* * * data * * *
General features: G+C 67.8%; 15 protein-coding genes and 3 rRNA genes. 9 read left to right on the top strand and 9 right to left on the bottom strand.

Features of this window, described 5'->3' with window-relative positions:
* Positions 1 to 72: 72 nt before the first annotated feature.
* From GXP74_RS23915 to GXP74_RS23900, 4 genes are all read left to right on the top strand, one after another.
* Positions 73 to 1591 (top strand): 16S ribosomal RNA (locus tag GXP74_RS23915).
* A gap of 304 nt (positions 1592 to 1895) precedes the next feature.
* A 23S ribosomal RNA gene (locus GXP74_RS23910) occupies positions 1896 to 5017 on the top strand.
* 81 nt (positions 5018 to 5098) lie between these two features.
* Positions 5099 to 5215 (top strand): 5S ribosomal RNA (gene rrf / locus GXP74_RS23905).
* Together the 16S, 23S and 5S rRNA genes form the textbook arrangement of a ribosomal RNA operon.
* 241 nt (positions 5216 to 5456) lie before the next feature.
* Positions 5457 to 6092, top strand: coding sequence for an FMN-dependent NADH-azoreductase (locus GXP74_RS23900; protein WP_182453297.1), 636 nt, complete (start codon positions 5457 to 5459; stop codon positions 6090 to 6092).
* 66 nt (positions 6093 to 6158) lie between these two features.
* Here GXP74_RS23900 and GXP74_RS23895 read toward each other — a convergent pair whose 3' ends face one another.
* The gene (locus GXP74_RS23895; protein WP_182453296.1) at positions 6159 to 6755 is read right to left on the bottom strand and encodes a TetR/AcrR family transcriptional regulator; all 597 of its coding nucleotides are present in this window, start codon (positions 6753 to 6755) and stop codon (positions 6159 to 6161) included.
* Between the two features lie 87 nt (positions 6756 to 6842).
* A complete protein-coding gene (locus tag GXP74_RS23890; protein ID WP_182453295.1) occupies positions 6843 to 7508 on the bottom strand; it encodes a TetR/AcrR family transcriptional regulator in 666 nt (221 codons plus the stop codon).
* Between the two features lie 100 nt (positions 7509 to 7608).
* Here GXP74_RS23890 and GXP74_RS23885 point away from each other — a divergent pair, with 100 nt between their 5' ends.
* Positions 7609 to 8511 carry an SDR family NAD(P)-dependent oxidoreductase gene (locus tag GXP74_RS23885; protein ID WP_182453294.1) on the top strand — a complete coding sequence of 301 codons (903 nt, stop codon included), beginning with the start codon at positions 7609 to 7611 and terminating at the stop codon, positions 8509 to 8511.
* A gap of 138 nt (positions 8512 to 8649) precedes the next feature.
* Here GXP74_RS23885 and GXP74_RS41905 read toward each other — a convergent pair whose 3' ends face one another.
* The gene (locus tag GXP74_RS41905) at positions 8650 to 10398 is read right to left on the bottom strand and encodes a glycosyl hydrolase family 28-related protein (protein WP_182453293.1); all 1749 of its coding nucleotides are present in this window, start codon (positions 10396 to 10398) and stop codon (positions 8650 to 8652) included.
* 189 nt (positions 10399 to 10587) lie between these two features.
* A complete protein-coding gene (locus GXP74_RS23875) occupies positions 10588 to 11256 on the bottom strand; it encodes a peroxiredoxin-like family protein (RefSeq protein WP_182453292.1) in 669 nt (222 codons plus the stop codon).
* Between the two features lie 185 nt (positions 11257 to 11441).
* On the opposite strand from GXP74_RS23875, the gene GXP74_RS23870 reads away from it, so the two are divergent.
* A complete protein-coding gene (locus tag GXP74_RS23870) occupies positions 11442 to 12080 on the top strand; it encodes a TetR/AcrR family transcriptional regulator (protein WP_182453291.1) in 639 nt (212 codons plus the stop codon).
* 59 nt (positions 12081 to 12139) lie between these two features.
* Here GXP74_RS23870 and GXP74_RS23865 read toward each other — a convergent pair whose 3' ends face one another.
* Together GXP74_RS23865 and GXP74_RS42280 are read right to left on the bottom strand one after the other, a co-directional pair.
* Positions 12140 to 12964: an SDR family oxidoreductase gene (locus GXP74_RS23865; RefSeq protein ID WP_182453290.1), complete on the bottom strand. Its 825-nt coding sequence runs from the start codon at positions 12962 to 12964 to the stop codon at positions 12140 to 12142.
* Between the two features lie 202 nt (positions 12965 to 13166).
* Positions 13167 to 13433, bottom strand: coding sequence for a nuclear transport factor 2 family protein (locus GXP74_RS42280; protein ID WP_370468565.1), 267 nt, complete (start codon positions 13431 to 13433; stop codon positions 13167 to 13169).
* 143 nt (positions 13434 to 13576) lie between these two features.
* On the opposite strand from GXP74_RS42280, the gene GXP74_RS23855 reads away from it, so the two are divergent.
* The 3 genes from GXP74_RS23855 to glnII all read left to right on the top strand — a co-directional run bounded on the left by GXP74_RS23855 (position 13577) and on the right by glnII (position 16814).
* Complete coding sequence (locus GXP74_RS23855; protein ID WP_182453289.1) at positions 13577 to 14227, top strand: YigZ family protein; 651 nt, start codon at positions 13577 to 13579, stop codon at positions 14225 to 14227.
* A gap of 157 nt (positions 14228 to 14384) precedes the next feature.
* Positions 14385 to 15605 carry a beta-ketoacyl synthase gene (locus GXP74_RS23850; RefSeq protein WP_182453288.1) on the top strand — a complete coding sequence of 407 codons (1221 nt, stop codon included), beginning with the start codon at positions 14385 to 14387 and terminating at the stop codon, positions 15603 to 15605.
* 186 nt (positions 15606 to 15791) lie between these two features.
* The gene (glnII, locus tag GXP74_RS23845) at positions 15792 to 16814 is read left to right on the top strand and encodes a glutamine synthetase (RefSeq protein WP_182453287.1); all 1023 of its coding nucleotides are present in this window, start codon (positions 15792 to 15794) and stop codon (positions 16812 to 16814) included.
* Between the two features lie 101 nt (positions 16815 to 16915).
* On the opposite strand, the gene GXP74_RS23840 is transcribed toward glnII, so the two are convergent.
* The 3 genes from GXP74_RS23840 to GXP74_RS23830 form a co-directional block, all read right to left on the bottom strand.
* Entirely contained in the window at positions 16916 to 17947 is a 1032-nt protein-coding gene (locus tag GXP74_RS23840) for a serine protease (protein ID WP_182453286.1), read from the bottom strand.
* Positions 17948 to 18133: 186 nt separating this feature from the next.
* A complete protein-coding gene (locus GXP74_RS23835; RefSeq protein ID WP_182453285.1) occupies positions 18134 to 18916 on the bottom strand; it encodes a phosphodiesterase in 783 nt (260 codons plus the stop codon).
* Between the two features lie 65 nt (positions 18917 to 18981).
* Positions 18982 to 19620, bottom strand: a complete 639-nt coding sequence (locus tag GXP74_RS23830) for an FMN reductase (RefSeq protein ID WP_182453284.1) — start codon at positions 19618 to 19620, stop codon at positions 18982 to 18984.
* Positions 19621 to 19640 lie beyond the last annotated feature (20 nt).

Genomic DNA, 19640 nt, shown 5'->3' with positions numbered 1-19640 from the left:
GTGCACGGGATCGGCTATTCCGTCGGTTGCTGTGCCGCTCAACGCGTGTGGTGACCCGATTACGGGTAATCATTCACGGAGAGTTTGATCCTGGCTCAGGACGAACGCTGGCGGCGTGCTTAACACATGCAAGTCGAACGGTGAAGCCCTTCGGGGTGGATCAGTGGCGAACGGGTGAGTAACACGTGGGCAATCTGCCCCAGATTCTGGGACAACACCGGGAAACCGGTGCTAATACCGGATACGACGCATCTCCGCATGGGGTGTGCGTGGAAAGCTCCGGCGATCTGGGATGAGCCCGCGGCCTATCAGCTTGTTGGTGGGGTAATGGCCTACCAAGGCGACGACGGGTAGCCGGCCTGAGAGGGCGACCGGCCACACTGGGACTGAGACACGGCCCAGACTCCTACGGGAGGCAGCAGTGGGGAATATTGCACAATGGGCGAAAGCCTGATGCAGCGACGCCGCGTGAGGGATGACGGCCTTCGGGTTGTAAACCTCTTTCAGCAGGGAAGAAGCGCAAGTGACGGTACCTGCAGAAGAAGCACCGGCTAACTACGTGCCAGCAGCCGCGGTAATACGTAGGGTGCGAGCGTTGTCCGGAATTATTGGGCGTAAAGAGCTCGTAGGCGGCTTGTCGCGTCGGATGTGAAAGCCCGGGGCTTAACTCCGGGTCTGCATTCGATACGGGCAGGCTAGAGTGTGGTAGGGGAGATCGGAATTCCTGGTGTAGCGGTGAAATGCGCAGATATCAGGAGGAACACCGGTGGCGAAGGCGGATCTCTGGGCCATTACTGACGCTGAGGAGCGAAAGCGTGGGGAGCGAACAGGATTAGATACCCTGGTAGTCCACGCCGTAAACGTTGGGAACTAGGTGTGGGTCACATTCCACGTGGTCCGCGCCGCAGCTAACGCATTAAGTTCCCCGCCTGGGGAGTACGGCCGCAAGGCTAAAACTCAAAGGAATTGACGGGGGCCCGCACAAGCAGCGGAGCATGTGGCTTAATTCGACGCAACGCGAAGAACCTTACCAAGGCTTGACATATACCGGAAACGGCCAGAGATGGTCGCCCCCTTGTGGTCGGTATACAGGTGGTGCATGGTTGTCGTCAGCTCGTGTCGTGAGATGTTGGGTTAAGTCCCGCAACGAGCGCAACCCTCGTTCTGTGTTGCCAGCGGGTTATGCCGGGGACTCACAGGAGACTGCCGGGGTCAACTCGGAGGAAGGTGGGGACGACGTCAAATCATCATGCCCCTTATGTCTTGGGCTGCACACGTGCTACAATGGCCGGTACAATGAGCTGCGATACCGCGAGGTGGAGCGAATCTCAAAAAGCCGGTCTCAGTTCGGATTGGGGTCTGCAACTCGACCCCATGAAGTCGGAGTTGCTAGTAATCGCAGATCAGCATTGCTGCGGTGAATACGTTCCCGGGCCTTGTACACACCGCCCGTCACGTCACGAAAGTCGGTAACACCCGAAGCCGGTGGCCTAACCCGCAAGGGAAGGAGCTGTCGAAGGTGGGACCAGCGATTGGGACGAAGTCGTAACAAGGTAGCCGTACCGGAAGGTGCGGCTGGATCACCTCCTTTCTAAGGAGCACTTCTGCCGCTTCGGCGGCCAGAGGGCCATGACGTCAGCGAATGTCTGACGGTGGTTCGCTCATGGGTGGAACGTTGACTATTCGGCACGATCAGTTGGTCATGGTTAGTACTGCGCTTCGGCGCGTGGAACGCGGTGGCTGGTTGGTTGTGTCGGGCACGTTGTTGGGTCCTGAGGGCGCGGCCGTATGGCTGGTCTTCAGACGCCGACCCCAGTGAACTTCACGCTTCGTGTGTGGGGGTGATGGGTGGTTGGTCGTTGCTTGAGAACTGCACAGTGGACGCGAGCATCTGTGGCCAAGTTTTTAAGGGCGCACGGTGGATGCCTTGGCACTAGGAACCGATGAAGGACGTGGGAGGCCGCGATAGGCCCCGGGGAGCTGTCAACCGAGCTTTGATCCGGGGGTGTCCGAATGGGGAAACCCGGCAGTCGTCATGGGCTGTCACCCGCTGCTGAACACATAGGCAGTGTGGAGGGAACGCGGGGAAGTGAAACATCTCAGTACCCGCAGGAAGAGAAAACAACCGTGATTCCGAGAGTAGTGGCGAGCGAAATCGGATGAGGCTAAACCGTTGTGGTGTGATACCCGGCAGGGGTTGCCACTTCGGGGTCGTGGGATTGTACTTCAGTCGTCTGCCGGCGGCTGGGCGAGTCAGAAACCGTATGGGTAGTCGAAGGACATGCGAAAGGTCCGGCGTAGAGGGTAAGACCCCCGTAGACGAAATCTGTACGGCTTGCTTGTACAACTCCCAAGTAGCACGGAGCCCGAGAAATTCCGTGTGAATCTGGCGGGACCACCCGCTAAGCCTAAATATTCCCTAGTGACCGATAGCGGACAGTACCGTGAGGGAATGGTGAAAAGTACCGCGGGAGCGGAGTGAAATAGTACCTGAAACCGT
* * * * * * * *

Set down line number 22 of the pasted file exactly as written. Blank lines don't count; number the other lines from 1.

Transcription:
* Here GXP74_RS23885 and GXP74_RS41905 read toward each other — a convergent pair whose 3' ends face one another.